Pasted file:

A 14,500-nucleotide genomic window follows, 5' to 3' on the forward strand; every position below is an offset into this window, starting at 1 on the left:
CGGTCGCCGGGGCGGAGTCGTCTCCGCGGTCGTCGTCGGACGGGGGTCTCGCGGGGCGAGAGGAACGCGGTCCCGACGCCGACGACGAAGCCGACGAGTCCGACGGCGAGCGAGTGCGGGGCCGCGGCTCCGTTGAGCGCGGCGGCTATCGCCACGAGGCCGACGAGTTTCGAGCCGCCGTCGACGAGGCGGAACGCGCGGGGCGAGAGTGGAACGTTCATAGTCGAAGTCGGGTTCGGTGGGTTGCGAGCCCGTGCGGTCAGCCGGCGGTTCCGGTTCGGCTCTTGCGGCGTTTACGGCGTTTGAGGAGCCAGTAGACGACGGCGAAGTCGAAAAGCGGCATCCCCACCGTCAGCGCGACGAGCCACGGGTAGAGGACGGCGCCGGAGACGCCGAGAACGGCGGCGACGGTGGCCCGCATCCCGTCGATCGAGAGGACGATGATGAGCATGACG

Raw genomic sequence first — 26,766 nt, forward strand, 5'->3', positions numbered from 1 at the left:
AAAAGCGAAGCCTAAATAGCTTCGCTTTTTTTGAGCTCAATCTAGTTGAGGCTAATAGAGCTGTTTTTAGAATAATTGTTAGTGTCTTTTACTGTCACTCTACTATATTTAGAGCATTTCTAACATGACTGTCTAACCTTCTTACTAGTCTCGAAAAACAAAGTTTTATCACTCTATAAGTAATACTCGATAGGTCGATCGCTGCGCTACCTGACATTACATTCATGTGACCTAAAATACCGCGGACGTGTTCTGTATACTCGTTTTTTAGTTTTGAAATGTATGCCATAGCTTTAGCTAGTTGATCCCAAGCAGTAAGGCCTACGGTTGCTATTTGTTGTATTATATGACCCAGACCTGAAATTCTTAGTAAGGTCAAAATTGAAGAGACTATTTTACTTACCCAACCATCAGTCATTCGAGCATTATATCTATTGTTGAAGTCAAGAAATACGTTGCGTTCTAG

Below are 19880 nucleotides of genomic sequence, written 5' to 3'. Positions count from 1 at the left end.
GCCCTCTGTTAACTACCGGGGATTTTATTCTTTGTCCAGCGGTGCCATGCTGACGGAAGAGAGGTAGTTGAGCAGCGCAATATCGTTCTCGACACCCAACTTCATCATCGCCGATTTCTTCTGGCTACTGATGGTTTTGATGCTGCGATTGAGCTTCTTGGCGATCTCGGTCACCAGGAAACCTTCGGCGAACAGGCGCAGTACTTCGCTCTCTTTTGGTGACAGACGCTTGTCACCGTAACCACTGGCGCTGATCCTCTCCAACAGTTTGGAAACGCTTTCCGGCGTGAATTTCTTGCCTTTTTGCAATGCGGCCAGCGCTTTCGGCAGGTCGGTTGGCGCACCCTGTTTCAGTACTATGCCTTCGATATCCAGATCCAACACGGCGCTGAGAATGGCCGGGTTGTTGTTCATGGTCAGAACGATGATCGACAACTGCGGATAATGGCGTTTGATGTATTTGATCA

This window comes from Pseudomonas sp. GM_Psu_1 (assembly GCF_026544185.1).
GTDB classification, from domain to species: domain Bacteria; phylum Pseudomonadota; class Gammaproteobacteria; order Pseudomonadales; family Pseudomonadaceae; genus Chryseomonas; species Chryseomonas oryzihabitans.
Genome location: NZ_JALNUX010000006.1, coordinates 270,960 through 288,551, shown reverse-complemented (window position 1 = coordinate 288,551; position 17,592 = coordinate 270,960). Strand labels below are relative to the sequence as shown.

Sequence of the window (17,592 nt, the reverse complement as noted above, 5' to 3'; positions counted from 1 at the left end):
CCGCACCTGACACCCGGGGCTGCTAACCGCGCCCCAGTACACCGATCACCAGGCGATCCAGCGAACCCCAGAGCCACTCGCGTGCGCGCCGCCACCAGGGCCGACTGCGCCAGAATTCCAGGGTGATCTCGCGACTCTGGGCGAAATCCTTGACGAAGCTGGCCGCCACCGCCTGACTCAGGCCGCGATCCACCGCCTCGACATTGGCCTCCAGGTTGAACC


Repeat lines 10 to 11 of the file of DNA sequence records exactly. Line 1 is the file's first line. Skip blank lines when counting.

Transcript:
Sequence of the window (17,592 nt, the reverse complement as noted above, 5' to 3'; positions counted from 1 at the left end):
CCGCACCTGACACCCGGGGCTGCTAACCGCGCCCCAGTACACCGATCACCAGGCGATCCAGCGAACCCCAGAGCCACTCGCGTGCGCGCCGCCACCAGGGCCGACTGCGCCAGAATTCCAGGGTGATCTCGCGACTCTGGGCGAAATCCTTGACGAAGCTGGCCGCCACCGCCTGACTCAGGCCGCGATCCACCGCCTCGACATTGGCCTCCAGGTTGAACC